Karen's Reviews > Admission

Admission by Jean Hanff Korelitz
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's review
Nov 28, 10

it was ok
Read in November, 2010

I had heard good things about Admission before setting out to read it. Having completed it now, I just can't understand why it has received any good press whatsoever! The author spent a few years reading applications at Princeton University, and her novel circles around the admissions process at Princeton and in the Ivy League generally. It has not been so many years since I was an Ivy applicant, so I can certainly appreciate the "inside" look into the admissions process and the tremendous chore facing universities as they have to distinguish among thousands of 4.0/1600 students. This book gives plenty of that, but if that's what interests you, there are better books - non-fiction books written by people with greater experience - for that. This is ostensibly a novel, with a plot and character development.

The plot was appallingly thin. The great *gasp!* moments barely illicited a response from me because they came out of nowhere, with no build up and no reason why they should happen. In fact, as I read, I found myself constantly thinking "I could have written this," not because I consider myself such a great writer, but because the intricacies and development that characterize great writing were completely absent. The characters were uniformly unidimensional, except for the main character, who I found very difficult to identify with or even feel much of anything about. She does something at the very end of the book (don't want to give it away!) that is absolutely terrible, and I was never given enough reason to pardon her for it. But not only was that action terrible, most of her action throughout the book (pursuing a romantic relationship with an administrator at a high school whose applications she will be reviewing) is entirely unacceptable. If the author meant for you to feel that way, that may have been an interesting book - I'm fine with a main character who is something of a "villain". But it seems the author wanted you to just accept it as though it was perfectly fine.

I would never recommend this book. Several times I actually rolled my eyes and had to set it aside because some new plot "twist" was just too ridiculous to accept. As I said, it is certainly interesting to get inside and reflect on the college admissions process. But find a book that will allow you to do that without subjecting you to inept story-telling.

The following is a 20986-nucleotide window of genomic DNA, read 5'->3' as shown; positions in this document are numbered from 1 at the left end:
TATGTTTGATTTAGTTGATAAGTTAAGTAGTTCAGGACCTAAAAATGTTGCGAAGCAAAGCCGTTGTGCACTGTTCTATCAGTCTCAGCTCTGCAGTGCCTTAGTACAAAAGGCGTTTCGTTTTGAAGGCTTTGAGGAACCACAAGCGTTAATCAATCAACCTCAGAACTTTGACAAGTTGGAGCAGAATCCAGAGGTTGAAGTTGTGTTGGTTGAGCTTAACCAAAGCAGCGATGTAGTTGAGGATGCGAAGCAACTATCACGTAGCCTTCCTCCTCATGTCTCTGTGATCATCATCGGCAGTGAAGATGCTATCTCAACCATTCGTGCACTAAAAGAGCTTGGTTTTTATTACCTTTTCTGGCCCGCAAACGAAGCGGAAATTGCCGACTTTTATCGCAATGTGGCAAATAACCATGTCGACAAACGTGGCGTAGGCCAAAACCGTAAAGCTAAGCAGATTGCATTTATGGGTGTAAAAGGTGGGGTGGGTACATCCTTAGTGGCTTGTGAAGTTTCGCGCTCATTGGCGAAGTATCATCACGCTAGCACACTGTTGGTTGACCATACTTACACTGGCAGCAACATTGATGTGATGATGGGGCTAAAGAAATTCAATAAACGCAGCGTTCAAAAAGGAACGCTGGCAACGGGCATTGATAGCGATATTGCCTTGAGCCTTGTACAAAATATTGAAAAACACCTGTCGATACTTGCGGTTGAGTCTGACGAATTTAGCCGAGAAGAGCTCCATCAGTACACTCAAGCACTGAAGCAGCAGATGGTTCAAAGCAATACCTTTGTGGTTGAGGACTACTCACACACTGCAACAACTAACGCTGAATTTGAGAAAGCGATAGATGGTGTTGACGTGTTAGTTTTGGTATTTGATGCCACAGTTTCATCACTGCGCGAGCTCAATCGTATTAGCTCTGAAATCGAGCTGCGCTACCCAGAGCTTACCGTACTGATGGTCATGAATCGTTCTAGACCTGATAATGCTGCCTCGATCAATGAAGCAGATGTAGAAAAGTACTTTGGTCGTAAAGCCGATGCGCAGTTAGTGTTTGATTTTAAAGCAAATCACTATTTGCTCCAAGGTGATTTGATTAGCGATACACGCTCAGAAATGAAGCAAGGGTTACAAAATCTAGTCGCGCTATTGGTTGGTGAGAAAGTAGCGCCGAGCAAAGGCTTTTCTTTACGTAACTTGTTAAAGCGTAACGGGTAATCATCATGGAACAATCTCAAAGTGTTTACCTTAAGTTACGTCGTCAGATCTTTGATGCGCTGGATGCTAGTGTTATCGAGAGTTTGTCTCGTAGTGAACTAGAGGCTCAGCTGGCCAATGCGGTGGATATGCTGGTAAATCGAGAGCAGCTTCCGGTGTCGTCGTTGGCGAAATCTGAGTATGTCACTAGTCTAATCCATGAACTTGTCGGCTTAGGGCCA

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Comments (showing 1-7 of 7) (7 new)

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Karen You took the words out of my mouth! I have never felt so cheated by a book. The author treats her reader as though she has no imagination at all.

Karen Hi Karen - glad to hear someone else felt the same way!

Caroline This book has gotten so many good reviews its good to see someone that feels the same way as me; the book wasn't great at all.

Maggie Agreed!

Jennifer Braden I'm reading this right now. I really detest this book, but I have invested enough time into it that I feel I need to finish it. Ugh. I don't care about these people. How did it get published? Who would make it into a movie? People who are very out if touch with readers/moviegoers. Also, why is it always chicken Marbella? Why the use of the word schadenfreude? She used both in "You Should Have Known', which, incidentally, was an excellent novel, IMO.

GourmetPhD You may be interested instead in the new novel Slightly out of Tune which also takes place in an Ivy League --though a fictitious one (the author is a student at Princeton). It is not about the admission process but about life on campus and how much these schools which encourage "diversity" in admissions lead to conformity once the students are in.

Vivid I will never again be able to employ the word 'affable' without conjuring up the chaotic anxieties and beige personalities that populate Admission. Also, I am not sure I have ever encountered so much comma-centric exposition in my life, unbelievably.

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